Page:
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I've been seeing cheaper and cheaper power banks on Amazon, and have even started to see them in hardware stores.

My impression is that most people will use them to tailgate or to power batter pack rechargers on a job site while playing a radio.

What interests me is if they can be used to actually power tools. For example, a electric edger, leaf blower, or circular saw.

I imagine the peak wattage has to be quite high, there has to be some issue with the simulated sign-wave and the motors, not to mention the frequent on and off of the device. Insight into this or even side effects for the tools would be very interesting, but is not the core of the question which is...

What specifications should be labeled to imply that the Power Bank would be able to handle that kind of punishment?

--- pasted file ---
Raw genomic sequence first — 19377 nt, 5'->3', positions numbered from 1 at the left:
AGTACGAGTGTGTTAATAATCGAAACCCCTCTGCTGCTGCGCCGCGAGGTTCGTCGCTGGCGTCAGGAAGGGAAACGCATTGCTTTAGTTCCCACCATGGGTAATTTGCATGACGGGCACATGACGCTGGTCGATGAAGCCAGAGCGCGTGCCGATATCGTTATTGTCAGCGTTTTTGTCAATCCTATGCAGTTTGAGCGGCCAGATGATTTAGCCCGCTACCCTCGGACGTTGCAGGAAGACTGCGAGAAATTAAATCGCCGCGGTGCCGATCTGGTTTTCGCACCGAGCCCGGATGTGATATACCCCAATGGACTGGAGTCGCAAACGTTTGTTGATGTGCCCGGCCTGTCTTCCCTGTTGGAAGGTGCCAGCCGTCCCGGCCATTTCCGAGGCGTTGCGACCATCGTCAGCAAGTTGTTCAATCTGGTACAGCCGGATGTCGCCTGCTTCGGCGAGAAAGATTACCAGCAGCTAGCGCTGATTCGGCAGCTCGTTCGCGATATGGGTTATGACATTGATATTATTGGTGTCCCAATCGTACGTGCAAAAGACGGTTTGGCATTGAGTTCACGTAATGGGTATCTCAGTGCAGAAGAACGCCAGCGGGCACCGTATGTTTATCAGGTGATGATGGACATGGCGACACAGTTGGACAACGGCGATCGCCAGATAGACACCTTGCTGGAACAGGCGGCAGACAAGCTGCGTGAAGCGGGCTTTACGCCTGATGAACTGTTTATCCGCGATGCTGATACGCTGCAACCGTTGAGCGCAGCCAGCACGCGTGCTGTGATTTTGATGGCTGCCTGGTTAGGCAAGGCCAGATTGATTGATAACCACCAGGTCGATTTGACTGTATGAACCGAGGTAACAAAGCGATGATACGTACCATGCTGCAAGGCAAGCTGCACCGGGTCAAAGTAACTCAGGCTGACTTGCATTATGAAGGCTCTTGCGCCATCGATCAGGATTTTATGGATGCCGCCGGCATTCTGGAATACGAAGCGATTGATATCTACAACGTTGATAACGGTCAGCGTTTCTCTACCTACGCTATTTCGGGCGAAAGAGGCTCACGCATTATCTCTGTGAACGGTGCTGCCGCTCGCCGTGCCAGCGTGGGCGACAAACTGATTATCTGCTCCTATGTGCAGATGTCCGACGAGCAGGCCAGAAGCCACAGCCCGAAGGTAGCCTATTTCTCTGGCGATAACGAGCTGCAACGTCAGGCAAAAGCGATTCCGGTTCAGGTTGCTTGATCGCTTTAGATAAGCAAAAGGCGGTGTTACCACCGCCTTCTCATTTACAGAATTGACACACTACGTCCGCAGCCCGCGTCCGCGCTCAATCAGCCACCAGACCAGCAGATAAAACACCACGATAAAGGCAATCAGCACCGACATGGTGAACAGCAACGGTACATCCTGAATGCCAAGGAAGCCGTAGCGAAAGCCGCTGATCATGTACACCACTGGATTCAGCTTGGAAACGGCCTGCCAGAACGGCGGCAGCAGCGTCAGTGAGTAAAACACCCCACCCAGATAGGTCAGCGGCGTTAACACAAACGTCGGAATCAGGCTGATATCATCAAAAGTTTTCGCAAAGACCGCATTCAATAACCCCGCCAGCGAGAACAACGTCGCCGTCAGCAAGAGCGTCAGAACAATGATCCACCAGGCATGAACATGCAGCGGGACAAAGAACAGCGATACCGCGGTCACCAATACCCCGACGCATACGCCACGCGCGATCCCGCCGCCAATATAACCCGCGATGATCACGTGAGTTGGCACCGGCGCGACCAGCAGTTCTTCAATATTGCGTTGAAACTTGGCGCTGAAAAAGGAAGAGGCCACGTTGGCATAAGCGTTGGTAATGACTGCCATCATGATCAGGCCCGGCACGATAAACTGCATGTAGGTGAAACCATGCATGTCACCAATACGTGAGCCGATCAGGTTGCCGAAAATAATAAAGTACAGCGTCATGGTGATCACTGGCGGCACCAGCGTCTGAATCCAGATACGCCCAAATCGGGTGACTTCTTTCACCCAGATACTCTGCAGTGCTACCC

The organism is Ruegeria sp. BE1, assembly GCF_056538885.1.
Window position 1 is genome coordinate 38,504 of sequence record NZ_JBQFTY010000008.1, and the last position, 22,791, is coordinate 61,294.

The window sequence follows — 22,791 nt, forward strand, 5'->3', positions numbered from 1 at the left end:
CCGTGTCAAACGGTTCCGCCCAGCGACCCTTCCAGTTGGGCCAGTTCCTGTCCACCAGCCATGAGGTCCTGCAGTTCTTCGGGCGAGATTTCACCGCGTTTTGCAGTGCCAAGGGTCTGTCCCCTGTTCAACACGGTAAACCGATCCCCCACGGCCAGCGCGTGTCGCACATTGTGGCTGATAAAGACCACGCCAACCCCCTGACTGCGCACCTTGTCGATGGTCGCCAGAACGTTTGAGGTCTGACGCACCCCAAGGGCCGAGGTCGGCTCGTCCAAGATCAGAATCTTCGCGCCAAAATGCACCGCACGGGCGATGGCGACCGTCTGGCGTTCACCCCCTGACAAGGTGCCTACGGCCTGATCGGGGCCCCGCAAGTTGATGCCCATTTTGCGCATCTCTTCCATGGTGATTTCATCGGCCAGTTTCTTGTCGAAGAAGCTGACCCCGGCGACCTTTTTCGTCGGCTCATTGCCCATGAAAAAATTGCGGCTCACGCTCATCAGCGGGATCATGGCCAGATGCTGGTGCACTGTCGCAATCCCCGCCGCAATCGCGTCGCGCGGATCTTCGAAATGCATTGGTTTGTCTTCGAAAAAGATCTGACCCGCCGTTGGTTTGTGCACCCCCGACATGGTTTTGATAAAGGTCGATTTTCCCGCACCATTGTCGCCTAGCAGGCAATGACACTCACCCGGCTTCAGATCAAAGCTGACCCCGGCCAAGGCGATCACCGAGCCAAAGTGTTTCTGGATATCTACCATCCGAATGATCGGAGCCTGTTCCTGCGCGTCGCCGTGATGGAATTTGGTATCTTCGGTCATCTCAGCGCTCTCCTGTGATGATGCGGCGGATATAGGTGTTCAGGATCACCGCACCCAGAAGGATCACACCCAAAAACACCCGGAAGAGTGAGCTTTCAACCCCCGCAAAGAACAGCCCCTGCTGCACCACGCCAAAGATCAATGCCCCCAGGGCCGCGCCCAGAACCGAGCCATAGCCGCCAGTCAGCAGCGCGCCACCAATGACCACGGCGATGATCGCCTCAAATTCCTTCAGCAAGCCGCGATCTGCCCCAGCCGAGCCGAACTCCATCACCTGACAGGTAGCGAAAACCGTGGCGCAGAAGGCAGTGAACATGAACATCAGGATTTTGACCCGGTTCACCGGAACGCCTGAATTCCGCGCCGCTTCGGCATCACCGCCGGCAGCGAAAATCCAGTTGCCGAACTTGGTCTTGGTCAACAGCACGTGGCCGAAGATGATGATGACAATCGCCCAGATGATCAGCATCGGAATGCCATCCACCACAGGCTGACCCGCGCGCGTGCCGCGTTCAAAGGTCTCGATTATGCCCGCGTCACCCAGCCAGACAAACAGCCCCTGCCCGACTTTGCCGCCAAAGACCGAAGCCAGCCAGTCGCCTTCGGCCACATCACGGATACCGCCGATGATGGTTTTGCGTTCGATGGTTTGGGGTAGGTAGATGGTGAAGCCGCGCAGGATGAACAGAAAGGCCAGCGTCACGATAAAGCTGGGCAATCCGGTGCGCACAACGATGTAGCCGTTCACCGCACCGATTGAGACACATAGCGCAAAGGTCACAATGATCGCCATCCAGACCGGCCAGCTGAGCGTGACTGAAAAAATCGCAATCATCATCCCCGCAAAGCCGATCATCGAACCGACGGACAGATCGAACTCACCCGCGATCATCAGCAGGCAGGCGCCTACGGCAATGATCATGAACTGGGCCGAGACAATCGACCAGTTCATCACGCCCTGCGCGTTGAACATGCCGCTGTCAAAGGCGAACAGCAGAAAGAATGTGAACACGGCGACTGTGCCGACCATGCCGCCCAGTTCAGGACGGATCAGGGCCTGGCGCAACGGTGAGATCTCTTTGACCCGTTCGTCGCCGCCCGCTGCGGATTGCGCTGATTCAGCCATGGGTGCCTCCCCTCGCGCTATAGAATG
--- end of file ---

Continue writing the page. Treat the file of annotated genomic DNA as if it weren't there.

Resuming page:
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  • \$\begingroup\$ Do you mean offline UPS? \$\endgroup\$ – Solar Mike Jul 23 at 5:12
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You need to know the wattage rating of the appliance, and the wattage rating of the power bank. These should be marked on the device itself, or at least on the box.

BUT...

Motorized appliances draw a large current surge when they are starting up. In some cases, up to 10 times the normal power for a fraction of a second. So the surge rating of the power bank really needs to be at least 10 times the stated wattage of whatever you are plugging in. Otherwise, you will overload the power bank, and it will shut down.

This may make it impractical to run a leaf blower, grinder or whatever off a small portable power bank.

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